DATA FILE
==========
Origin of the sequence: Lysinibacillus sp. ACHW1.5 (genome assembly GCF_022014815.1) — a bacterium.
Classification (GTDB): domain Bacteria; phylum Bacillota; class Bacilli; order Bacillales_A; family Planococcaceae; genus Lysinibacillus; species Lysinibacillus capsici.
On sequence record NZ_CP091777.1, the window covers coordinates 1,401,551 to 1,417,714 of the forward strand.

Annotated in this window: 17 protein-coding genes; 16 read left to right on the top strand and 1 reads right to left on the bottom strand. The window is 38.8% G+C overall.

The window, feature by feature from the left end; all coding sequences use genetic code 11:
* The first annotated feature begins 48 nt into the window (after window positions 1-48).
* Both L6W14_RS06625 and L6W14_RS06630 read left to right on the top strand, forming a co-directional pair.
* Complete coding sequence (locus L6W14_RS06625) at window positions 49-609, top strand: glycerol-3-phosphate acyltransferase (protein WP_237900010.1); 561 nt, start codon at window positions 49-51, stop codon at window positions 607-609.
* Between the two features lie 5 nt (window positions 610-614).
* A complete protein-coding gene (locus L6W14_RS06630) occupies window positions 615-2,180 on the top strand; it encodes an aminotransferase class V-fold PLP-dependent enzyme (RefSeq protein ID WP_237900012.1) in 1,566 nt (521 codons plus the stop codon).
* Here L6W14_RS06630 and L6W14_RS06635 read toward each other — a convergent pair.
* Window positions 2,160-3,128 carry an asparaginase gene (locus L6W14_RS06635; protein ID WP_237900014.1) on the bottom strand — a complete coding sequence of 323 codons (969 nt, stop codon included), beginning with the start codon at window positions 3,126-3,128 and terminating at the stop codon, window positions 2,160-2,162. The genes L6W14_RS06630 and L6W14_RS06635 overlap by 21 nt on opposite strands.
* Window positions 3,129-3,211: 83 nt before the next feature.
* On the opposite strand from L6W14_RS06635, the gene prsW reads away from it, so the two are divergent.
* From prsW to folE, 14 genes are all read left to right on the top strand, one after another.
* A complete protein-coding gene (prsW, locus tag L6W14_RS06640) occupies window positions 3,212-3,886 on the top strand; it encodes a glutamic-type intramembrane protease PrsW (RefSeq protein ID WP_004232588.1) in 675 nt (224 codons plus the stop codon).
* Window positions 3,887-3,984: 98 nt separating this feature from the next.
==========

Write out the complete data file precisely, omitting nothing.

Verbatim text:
Origin of the sequence: Lysinibacillus sp. ACHW1.5 (genome assembly GCF_022014815.1) — a bacterium.
Classification (GTDB): domain Bacteria; phylum Bacillota; class Bacilli; order Bacillales_A; family Planococcaceae; genus Lysinibacillus; species Lysinibacillus capsici.
On sequence record NZ_CP091777.1, the window covers coordinates 1,401,551 to 1,417,714 of the forward strand.

Annotated in this window: 17 protein-coding genes; 16 read left to right on the top strand and 1 reads right to left on the bottom strand. The window is 38.8% G+C overall.

The window, feature by feature from the left end; all coding sequences use genetic code 11:
* The first annotated feature begins 48 nt into the window (after window positions 1-48).
* Both L6W14_RS06625 and L6W14_RS06630 read left to right on the top strand, forming a co-directional pair.
* Complete coding sequence (locus L6W14_RS06625) at window positions 49-609, top strand: glycerol-3-phosphate acyltransferase (protein WP_237900010.1); 561 nt, start codon at window positions 49-51, stop codon at window positions 607-609.
* Between the two features lie 5 nt (window positions 610-614).
* A complete protein-coding gene (locus L6W14_RS06630) occupies window positions 615-2,180 on the top strand; it encodes an aminotransferase class V-fold PLP-dependent enzyme (RefSeq protein ID WP_237900012.1) in 1,566 nt (521 codons plus the stop codon).
* Here L6W14_RS06630 and L6W14_RS06635 read toward each other — a convergent pair.
* Window positions 2,160-3,128 carry an asparaginase gene (locus L6W14_RS06635; protein ID WP_237900014.1) on the bottom strand — a complete coding sequence of 323 codons (969 nt, stop codon included), beginning with the start codon at window positions 3,126-3,128 and terminating at the stop codon, window positions 2,160-2,162. The genes L6W14_RS06630 and L6W14_RS06635 overlap by 21 nt on opposite strands.
* Window positions 3,129-3,211: 83 nt before the next feature.
* On the opposite strand from L6W14_RS06635, the gene prsW reads away from it, so the two are divergent.
* From prsW to folE, 14 genes are all read left to right on the top strand, one after another.
* A complete protein-coding gene (prsW, locus tag L6W14_RS06640) occupies window positions 3,212-3,886 on the top strand; it encodes a glutamic-type intramembrane protease PrsW (RefSeq protein ID WP_004232588.1) in 675 nt (224 codons plus the stop codon).
* Window positions 3,887-3,984: 98 nt separating this feature from the next.